Faison: I feel like we have a long way to go. We got to see a conviction. We've got to see what that looks like. But I mean, I think that's one conviction. I think it would be wrong for people to look at this and feel like change has happened because of that. We've got thousands of families of people that have been killed by law enforcement that have never seen any type of justice. We've got a lot of families here in Sacramento that have never seen any type of justice. We've got political officials that aren't even wanting to talk about seeing justice or they're just doing things that are performative. So, yeah, we have a really long way to go still.
We've got thousands of families of people that have been killed by law enforcement that have never seen any type of justice. We've got a lot of families here in Sacramento that have never seen any type of justice.
We've got thousands of families of people that have been killed by law enforcement that have never seen any type of justice. We've got a lot of families here in Sacramento that have never seen any type of justice
Lyons: People are watching. People are more vigilant, not only on the streets, but also in these board meetings. So that's what I see, great participation. And with that participation, I'm starting to notice — and don't get me wrong, they're not listening to us completely — but I do see a shift in some of these lawmakers or these city council people, their thoughts. For example, mental health alternatives. We are just now seeing them shift away from it all being on the police. They are thinking of ways to have alternatives. But at the same time, they're not listening to the community members about how we're suggesting these shifts. So we’ve made grounds, but there's a lot of work to do.
Let’s talk about mental health, trauma and healing. What are those conversations like in your circle?
McClinton: We have our safe black spaces where we really identify and talk about what racial stress and trauma looks like right now and how does that show up. And we really educate part of the conversation of how racial trauma shows up and how trauma even lives in our bodies. How do we identify it and recognize the things that signal that to us, what are the ways that we combat that, but then also what are the things that we're doing to remedy and heal from this as much as possible? And the challenge about healing that we often talk about, we have to do the work. But it's really hard to heal anything when the wound is still being inflicted upon, when the wound is still being damaged. So when you talk about what racism and structural racism and systemic racism and white supremacy look like, those things still make it really hard to heal and move past the trauma like George Floyd, because it's being perpetuated in so many other ways that still make you question your safety, the value of your life, the way that your view and who will advocate for you when you’re seeing an injustice.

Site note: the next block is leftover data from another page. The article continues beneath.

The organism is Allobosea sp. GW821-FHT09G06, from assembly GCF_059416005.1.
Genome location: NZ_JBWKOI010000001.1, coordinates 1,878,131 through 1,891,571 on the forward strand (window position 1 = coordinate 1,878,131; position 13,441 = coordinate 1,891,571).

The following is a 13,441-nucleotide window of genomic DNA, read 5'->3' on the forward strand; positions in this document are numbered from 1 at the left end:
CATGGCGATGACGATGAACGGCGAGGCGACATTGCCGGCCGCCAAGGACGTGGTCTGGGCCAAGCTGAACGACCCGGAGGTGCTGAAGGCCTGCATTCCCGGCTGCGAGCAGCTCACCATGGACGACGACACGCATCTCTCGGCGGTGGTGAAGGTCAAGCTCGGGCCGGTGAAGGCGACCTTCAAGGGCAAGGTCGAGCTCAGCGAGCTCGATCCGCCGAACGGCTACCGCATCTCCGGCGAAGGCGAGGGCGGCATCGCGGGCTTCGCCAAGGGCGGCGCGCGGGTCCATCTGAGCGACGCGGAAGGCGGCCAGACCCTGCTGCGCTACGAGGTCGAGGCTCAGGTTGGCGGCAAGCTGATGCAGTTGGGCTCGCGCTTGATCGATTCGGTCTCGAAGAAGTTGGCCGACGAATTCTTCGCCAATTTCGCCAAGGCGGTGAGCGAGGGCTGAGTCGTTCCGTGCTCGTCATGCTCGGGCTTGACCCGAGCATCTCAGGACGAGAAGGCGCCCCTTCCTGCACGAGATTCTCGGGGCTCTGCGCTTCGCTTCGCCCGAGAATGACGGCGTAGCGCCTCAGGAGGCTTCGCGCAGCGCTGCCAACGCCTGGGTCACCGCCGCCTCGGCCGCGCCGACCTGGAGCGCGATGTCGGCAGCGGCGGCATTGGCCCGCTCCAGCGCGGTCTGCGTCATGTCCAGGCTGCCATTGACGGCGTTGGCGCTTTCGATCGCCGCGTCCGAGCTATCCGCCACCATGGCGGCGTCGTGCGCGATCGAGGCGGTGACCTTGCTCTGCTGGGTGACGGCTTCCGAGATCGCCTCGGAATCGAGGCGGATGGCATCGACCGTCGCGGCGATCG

Going forward, what’s next — for you, for your organization, for your community?
Michael: We continue to apply pressure on city officials and are just trying to hold people accountable while filling in the gaps where systems have failed people by providing resources and things like that. Our mutual aid team goes out every weekend on Saturdays and throughout the week, we collect items from people who donate or buy items. We have a small budget made up of donations from the community and we go out each week to places like Walmart to purchase the items folks are saying they need. We’ve built a pretty good relationship with a lot of the unhoused communities… We’ve been able to expand that over the last year — we started this nine months ago, and when we made that decision, we said that if we’re going to do this, we have to stay consistent and really dedicate ourselves to this work, because we don’t just want to show up and then people start depending us to come and then we stop showing up.
Faison: We did purchase some land, and we're in the process of trying to get a community house built on this land. And through this house, we're going to try to funnel resources from community to community. We need to have space to be able to give it to the people. And so that's our goal, is to get this space up, get these resources funneled into our community and hopefully get people what they need, so that they can do what they need to do to be prosperous for themselves and prosperous for their community, to make our communities stronger. And hopefully within that, there's going to be education and building. We just really want to build within the Black community in Sacramento.
Lyons: I really hope that we find transformative justice within our communities, so that we can push forward collaborating, because more hands work better in this type of pot. The government has laid a large bureaucracy of rules and regulations that we must follow to get through this door — to get this door open. We still want to tear down the same systematic injustice that are going around. We want to make sure that these reforms fit us and not fit the picture that policymakers are trying to have.